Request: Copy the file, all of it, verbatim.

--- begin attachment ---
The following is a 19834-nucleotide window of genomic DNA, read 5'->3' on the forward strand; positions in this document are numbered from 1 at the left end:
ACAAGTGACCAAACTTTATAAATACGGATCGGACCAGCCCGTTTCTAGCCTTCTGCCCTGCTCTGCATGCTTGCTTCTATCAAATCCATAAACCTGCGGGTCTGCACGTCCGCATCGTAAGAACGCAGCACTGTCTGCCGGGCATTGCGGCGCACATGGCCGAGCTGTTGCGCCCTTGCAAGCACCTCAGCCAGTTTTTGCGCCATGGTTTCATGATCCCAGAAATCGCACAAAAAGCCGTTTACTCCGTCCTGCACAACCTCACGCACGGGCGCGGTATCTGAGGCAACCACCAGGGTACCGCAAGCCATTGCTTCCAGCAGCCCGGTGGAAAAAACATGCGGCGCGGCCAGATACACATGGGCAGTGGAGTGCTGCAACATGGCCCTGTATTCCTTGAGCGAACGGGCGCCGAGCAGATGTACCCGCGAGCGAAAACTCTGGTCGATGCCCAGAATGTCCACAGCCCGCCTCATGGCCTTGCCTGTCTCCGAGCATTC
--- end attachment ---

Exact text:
The following is a 19834-nucleotide window of genomic DNA, read 5'->3' on the forward strand; positions in this document are numbered from 1 at the left end:
ACAAGTGACCAAACTTTATAAATACGGATCGGACCAGCCCGTTTCTAGCCTTCTGCCCTGCTCTGCATGCTTGCTTCTATCAAATCCATAAACCTGCGGGTCTGCACGTCCGCATCGTAAGAACGCAGCACTGTCTGCCGGGCATTGCGGCGCACATGGCCGAGCTGTTGCGCCCTTGCAAGCACCTCAGCCAGTTTTTGCGCCATGGTTTCATGATCCCAGAAATCGCACAAAAAGCCGTTTACTCCGTCCTGCACAACCTCACGCACGGGCGCGGTATCTGAGGCAACCACCAGGGTACCGCAAGCCATTGCTTCCAGCAGCCCGGTGGAAAAAACATGCGGCGCGGCCAGATACACATGGGCAGTGGAGTGCTGCAACATGGCCCTGTATTCCTTGAGCGAACGGGCGCCGAGCAGATGTACCCGCGAGCGAAAACTCTGGTCGATGCCCAGAATGTCCACAGCCCGCCTCATGGCCTTGCCTGTCTCCGAGCATTC